In a national first, Jawoyn Rangers and joining forces with Northern Territory Park Rangers to use traditional Indigenous fire management to reduce damaging wildfires at Nitmiluk National Park.

The joint partnership between the Territory Government and the Jawoyn Association marks the first time an Indigenous-owned ranger group has worked on a government-managed national park in Australia.

The fire program will involve early dry season patchwork burning to minimise the number and intensity of wildfires across the Nitmiluk’s 292,800 hectares.

It helps protect important flora and fauna, and reduces smoke and greenhouse gas emissions, which in turn generates carbon offsets.

Jawoyn Rangers have been carrying out the same work on country under the West Arnhem Land Fire Abatement project for many years.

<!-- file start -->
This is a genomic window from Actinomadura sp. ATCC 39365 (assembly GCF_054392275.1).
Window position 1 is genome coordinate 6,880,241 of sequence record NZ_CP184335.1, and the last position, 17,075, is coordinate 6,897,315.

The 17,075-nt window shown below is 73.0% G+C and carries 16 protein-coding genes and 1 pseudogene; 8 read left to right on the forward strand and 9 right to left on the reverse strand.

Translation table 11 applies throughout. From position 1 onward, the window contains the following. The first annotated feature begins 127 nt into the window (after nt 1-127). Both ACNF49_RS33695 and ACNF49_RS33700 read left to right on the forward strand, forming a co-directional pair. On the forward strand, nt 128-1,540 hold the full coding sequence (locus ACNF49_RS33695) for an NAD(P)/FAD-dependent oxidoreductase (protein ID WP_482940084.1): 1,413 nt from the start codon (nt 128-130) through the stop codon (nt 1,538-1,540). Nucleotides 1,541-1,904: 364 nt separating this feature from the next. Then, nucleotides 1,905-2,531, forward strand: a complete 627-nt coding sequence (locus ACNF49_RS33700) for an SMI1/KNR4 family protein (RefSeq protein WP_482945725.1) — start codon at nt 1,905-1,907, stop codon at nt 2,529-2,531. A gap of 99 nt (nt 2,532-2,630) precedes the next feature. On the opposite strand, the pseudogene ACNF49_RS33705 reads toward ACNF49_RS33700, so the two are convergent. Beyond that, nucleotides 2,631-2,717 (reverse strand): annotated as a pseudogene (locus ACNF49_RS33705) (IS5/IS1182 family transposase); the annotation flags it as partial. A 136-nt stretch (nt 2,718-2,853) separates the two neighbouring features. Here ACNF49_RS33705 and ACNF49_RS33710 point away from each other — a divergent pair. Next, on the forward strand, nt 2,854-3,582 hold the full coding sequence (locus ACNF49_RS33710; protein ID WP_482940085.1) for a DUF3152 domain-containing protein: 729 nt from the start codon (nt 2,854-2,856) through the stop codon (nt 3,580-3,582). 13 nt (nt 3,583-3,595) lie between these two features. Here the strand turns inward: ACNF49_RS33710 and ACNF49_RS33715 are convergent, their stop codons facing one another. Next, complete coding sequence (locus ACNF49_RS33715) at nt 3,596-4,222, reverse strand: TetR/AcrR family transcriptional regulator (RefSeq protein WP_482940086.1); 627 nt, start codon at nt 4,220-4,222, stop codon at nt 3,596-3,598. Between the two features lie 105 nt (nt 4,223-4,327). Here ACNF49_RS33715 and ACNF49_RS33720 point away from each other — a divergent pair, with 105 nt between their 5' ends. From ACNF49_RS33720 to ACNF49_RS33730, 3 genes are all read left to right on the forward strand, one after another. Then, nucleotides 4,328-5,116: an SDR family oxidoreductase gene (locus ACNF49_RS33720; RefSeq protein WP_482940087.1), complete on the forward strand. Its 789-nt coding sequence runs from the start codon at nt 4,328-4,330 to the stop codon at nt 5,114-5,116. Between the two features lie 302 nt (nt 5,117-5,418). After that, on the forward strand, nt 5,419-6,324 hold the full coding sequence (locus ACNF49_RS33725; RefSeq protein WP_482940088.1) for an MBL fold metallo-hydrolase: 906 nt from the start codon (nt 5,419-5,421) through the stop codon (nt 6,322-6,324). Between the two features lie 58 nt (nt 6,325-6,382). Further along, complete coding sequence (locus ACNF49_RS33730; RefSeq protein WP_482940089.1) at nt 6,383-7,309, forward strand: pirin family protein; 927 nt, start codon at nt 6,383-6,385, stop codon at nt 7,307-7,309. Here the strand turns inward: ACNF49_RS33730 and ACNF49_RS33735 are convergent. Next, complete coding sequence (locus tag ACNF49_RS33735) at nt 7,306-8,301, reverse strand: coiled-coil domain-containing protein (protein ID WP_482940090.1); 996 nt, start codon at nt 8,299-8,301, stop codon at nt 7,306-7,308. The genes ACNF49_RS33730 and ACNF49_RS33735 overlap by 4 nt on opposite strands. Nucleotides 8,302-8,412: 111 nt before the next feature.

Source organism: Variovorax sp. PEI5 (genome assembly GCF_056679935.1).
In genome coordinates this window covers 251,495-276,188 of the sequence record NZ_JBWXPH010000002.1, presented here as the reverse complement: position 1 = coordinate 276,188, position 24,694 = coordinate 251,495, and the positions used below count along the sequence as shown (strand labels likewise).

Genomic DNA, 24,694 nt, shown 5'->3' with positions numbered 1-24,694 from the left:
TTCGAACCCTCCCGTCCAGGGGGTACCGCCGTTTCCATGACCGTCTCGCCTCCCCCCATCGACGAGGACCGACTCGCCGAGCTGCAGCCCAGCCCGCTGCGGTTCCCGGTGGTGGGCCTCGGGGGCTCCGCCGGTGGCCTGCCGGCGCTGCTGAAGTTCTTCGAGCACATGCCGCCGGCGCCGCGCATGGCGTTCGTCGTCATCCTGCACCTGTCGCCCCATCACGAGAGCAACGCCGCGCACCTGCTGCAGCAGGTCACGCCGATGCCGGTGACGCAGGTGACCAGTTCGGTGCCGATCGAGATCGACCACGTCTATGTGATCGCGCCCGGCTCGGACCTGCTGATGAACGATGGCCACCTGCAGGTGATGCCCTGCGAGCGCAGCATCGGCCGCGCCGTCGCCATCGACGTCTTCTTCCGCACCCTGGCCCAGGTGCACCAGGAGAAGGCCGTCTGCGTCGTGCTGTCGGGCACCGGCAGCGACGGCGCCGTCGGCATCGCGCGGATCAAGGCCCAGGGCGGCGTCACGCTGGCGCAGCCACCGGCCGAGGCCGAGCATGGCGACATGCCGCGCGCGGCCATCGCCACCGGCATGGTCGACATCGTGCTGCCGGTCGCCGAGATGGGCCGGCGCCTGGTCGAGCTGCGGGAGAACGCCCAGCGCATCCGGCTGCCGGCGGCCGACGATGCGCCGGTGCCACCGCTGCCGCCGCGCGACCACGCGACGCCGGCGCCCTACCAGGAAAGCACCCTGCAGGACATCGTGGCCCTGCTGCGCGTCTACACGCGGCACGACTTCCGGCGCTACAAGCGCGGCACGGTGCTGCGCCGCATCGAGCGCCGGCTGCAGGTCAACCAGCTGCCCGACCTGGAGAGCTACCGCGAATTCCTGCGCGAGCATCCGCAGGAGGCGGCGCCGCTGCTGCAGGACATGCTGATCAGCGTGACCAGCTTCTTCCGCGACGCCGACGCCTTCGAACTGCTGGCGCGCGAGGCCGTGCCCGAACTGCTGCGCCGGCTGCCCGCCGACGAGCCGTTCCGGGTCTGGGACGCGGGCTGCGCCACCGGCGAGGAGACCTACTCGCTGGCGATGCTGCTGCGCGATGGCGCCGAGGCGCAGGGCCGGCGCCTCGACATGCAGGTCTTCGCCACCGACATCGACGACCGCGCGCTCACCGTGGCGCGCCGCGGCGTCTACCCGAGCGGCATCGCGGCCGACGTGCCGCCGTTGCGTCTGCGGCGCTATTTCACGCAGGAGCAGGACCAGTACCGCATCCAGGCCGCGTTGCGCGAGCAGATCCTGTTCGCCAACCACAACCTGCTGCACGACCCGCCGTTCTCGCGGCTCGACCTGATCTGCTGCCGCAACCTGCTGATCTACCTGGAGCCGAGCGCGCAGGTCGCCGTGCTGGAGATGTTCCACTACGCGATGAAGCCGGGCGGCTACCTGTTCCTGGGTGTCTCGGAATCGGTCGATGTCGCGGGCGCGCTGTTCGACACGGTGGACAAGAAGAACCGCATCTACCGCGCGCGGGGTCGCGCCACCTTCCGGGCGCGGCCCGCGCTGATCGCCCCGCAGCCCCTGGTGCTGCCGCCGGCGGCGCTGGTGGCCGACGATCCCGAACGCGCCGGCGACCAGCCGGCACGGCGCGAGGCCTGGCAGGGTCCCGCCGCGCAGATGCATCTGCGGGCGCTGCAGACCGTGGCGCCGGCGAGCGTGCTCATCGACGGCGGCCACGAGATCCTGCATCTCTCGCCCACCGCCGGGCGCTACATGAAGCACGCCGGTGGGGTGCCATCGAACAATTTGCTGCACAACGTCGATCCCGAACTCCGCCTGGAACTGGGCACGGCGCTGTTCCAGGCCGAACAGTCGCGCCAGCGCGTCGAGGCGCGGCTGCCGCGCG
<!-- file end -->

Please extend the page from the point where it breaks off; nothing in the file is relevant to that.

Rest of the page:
“This exciting new project is anticipated to generate $200,000 per year in income for the Jawoyn Association,” Ms Moss said.

“It will create employment and training opportunities for Indigenous Territorians and also help protect our beautiful Nitmiluk National Park.

“The income generated will then be used to continue improving fire and weed management of the area, in particular to minimise hot fires.”

Jawoyn Association board chairperson Lisa Mumbin said the program presents a fantastic opportunity for carbon farming on savannah woodland vegetation.

“Nitmiluk National Park has been jointly managed by the Jawoyn people and the Northern Territory Government since 1989 and is heralded as a model for joint management between Aboriginal people and governments across Australia,” Ms Mumbin said.

“This agreement further cements the collaboration between Jawoyn and government and represents new ways we are working together.

“I commend the efforts of everyone involved to bring this project to fruition and hope it will help to pave the way for other Territory Parks.”

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